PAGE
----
In 2008, Prime Minister Harper apologized for the shared government and church-run Indian Residential School System. As part of that apology, an independent Truth and Reconciliation Commission was struck, using a model practiced by only a handful of countries worldwide. Its mandate runs through 2014, and in June and July it will hold local public hearings in Alberta- hearings where former students and others will stand before us and tell their stories.
What does this kind of courage have to do with Albertans and Canadians? What is the TRC trying to address, and why? Should we care? Should we attend? This presentation will address these questions, and invites you to bring your own.
Speakers: Julie Graham and Mike Frank
Julie Graham is the human rights Education and Campaigns Coordinator for KAIROS, the social justice organization of eleven national Canadian churches and church agencies, represented in Lethbridge by an energetic local chapter. The daughter of immigrants, she is from Coast Salish territory in BC and has Mennonite and United Church roots. Graham is an educator and writer and has worked on right relations and Indigenous rights for the past 20 years. Currently her work focuses on the TRC and what Indigenous rights mean for non-Indigenous Canadians.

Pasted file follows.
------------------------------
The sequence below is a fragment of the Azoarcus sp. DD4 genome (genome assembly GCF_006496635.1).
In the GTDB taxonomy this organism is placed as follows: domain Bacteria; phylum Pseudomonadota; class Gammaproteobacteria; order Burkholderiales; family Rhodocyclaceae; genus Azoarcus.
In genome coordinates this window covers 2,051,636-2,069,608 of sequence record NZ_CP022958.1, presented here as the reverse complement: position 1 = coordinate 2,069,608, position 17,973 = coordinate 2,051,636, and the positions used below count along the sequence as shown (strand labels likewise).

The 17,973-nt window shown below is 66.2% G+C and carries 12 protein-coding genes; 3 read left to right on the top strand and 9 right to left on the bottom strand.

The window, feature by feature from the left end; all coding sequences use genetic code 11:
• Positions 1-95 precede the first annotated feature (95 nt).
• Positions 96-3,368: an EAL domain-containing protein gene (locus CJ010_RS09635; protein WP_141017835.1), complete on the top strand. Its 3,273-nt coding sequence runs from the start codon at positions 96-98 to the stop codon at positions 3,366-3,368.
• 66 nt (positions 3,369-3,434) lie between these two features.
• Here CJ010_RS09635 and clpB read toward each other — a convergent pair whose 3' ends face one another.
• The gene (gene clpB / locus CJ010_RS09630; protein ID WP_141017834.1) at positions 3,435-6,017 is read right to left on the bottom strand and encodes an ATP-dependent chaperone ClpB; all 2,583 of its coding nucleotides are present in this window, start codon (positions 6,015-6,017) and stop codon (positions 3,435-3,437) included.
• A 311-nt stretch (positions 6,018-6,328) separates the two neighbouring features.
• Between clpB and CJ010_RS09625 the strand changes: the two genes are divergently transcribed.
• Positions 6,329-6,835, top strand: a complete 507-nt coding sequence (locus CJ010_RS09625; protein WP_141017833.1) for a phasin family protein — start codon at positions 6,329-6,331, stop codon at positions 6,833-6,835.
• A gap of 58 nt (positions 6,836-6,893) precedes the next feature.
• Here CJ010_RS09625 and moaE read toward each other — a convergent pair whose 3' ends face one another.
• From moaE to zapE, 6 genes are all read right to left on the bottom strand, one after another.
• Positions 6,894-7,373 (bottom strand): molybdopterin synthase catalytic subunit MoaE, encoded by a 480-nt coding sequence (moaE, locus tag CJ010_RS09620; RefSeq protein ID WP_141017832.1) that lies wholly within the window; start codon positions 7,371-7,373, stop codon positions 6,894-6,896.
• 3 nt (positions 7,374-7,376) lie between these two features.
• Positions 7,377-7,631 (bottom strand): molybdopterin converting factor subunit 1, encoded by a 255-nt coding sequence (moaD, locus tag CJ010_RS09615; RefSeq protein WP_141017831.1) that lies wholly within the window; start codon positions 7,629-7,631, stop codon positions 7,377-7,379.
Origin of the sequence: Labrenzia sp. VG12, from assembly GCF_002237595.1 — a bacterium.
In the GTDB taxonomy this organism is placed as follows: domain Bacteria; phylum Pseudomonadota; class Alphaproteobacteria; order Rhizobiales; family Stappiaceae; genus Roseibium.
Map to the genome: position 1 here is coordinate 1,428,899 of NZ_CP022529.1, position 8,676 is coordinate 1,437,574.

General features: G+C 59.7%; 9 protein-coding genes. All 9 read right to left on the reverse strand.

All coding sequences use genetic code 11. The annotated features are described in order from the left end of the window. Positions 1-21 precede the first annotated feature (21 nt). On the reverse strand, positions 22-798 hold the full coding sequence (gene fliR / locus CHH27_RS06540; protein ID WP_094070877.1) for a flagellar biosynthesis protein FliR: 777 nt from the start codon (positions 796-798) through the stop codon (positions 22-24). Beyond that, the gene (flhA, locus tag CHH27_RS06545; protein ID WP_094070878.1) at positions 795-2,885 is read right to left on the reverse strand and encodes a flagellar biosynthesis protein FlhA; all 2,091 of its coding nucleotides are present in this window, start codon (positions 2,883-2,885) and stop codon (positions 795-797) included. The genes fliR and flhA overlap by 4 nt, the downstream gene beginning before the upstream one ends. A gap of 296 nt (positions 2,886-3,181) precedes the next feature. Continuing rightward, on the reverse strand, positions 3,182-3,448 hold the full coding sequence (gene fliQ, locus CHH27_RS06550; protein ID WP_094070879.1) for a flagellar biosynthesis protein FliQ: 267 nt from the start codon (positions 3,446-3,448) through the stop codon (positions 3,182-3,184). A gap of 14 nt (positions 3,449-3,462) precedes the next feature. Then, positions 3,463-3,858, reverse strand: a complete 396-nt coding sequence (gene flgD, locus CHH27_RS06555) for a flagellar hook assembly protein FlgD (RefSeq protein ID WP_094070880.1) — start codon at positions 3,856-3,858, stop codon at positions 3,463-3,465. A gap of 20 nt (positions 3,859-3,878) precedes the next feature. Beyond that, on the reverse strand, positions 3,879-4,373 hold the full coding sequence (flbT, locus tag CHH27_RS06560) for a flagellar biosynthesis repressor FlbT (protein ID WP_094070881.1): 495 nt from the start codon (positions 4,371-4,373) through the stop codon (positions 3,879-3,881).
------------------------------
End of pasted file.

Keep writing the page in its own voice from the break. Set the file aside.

Mike Frank is the Director of Operations for the Blood Tribe Department of Health. His background includes working as a health support worker with the Indian Residential School program, Lethbridge College Instructor and Peigan Board of Education Instructor for their Native studies programs and most recently been the Chief Electoral Officer for the Kainai Chief and Council elections. Mike is also a graduate of the U of L and a member of the U of L FNMI Alumni chapter.